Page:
Zechariah is a snuggly and lovable kid when it comes to his momma. He runs to me with excitement when he’s happy; he calls out to me when scared. He cries to me in pain… the heart pain and wounds inflicted by others, and the physical pain when his body is failing or weak. In all of these instances, he runs to me because he belongs. He believes that he’s loved and knows he won’t find rejection in my arms.
I also work with children every day who are just the opposite of Zechariah in many of these ways. Their young little lives have been shattered by traumas and their innocent eyes and hearts tainted by the stains of this world. Though only in their first few years of life, at times the pain within them is so great they forget how to be kids and don’t realize they are loved or belong.
When they feel joy, they try to hide it for fear others will mock. When they’re afraid, they run away instead of into the arms of those who are safe. When they feel pain, the silent tears may fall yet they try to mask it, faking a front of bravery to try and protect themselves from the vulnerability so often abused in the past.
Even so, the same love and compassion I have for my son, though different, is the same. It overflows from my heart for each one of them. Though they run, I keep trying. Though they yell, I keep loving. Though they fight, I keep embracing. They may not be “my” children, but they are children; and they do belong.
God looks down and sees all of these children. The ones who are warm and snuggly, and the ones who pretend to be hardened and cold. Though their outward actions are different, in God’s eyes, they are the same. Children. Loved. Accepted. His. Not just when they are endearing. But also when they are running away, yelling, angry and scared. Especially then. He’s there.
Similarly, we don’t have to be perfect. We just have to be His. And even when we don’t feel like it, act like it, or believe it – that’s who we are.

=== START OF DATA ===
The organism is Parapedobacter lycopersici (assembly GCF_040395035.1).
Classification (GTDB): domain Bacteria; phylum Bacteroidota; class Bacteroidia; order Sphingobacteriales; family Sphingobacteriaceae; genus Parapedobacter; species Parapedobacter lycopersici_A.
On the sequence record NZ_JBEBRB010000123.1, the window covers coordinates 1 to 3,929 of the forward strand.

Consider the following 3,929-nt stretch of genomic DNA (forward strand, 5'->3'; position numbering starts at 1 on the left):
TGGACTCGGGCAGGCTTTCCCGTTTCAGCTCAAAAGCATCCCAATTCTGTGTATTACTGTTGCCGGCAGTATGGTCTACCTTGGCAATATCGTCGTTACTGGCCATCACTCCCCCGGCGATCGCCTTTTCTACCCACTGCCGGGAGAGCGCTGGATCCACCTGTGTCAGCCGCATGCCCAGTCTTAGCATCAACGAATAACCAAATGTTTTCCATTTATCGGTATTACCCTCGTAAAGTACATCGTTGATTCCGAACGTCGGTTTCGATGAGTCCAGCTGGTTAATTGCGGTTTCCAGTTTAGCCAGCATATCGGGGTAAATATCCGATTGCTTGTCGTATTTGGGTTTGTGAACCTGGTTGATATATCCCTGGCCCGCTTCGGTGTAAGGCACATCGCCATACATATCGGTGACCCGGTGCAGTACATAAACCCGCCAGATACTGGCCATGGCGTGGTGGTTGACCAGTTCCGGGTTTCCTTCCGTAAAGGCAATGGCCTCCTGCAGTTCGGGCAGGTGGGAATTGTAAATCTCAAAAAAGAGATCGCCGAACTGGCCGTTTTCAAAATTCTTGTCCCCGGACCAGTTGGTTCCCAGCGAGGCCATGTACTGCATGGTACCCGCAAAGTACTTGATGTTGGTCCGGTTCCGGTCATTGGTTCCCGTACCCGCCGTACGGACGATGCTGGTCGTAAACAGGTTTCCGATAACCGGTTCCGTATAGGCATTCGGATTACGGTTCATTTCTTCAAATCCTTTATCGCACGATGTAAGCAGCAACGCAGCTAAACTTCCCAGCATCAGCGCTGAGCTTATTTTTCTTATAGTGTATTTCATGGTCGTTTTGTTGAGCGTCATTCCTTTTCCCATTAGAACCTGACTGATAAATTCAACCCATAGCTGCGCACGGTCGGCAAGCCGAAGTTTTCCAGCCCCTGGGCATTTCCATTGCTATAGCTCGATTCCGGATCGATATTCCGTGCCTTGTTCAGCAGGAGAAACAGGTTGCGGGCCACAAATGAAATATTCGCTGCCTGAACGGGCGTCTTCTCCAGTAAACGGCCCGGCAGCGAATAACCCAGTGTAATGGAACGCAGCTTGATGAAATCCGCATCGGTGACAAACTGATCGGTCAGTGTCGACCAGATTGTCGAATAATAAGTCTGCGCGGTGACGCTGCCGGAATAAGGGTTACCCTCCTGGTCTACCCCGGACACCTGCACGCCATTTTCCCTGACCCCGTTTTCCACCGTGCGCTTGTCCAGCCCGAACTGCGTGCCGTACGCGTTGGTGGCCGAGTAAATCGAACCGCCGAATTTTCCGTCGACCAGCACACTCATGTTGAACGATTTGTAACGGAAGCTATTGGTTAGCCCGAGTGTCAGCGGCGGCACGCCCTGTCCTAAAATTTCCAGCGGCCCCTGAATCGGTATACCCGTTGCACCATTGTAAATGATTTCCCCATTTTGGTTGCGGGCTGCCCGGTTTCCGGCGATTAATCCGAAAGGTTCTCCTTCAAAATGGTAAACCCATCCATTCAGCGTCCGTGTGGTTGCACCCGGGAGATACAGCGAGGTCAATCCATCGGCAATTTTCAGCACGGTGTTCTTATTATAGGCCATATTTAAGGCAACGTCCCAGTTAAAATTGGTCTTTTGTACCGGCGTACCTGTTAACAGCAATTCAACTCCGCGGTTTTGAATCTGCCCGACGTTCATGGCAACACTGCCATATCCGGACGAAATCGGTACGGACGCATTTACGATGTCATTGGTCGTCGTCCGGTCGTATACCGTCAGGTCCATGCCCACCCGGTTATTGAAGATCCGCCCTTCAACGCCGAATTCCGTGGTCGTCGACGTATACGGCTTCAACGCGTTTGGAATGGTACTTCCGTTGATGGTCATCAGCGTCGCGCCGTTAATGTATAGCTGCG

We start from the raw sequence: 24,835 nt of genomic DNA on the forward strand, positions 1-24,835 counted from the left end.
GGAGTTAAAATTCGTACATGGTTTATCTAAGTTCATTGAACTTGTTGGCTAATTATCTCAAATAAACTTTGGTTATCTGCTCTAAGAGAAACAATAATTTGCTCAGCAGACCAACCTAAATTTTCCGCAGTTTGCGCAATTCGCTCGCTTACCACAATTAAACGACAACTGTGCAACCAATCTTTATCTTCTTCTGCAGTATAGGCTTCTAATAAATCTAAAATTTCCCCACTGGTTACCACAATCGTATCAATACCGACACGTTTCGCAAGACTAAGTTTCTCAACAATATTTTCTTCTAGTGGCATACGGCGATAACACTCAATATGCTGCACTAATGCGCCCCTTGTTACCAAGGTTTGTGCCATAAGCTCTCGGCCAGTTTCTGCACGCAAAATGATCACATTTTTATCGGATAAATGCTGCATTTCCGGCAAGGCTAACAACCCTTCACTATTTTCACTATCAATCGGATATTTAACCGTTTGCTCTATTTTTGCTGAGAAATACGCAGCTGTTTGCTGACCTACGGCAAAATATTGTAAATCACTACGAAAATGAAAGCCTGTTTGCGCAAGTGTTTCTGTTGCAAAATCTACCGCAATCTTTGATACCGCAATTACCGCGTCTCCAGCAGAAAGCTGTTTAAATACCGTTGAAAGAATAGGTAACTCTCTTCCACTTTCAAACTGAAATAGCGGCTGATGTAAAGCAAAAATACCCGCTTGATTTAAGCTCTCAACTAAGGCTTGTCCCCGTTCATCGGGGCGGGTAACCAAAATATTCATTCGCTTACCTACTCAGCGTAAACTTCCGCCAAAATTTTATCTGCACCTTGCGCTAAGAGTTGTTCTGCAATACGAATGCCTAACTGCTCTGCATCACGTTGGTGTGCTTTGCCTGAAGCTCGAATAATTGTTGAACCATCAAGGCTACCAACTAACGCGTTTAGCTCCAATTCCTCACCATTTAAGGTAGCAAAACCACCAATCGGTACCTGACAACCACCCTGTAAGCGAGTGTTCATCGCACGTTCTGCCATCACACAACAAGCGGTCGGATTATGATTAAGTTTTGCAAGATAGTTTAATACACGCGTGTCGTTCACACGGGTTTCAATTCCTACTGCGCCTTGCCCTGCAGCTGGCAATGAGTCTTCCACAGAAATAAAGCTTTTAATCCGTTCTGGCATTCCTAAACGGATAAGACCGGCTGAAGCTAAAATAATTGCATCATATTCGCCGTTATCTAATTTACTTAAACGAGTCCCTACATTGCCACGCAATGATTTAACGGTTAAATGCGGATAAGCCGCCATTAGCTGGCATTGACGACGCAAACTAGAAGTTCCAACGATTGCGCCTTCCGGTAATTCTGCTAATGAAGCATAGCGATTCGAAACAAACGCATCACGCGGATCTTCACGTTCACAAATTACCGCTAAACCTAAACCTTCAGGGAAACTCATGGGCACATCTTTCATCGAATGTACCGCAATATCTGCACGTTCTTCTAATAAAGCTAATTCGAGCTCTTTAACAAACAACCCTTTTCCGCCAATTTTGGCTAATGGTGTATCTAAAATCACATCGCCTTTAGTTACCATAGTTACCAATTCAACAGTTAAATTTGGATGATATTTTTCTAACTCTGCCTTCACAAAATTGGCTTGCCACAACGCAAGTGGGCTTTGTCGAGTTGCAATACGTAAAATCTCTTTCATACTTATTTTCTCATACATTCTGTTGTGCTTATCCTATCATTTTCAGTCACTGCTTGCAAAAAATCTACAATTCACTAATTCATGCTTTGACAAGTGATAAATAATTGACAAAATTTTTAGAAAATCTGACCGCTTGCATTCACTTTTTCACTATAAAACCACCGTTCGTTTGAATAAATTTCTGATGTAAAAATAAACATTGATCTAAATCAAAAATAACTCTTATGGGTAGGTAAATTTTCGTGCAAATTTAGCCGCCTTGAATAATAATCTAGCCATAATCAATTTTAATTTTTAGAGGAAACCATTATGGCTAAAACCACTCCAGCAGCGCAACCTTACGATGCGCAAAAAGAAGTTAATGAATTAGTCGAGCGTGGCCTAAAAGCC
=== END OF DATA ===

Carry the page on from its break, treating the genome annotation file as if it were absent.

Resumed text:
I’ve been rejected much over this past year and seen children with behaviors so extreme that very few would even try to go near. But I’ve seen those same children over time – after many months, endless prayers and countless tears – begin to transform… once they began believing the truth that they are loved.
What do you believe?
Do you believe you’re just going through the motions of life and no one really cares? Or do you believe God has a purpose for your life – even today, even in your mess – and that you are fiercely loved?
For a moment, imagine your most treasured possession here on earth. Now imagine giving that gift to someone who you know will receive it with joy, take care of it, and treasure it just as much as you do. Now imagine giving that same gift to someone you know who has rejected your love, trampled your heart, abused you or inflicted great pain. Can you imagine it? It’s probably not easy. Yet that’s what Christmas is.
God gave His most treasured possession to those who would, with gratitude, receive; and those who, with resistance, would not.
A babe. Given to us, so that we too could become children. Children who, regardless of how we’ve behaved in the past, can today be transformed by God’s love. But we have to receive it. And to receive it, we have to believe.
We have to believe we are worth it. We have to believe we are accepted. And we have to believe we are loved. Just like Zechariah. Just like the small children I work with who fight to believe it every day, but eventually embrace it and are transformed. It’s a truth that rings clearer than any Christmas bells that will chime, and louder than any sleigh bells that will ring. May you hear it, embrace it, and be transformed as you do. Merry Christmas with love. You are accepted. You are loved. And you are indeed His.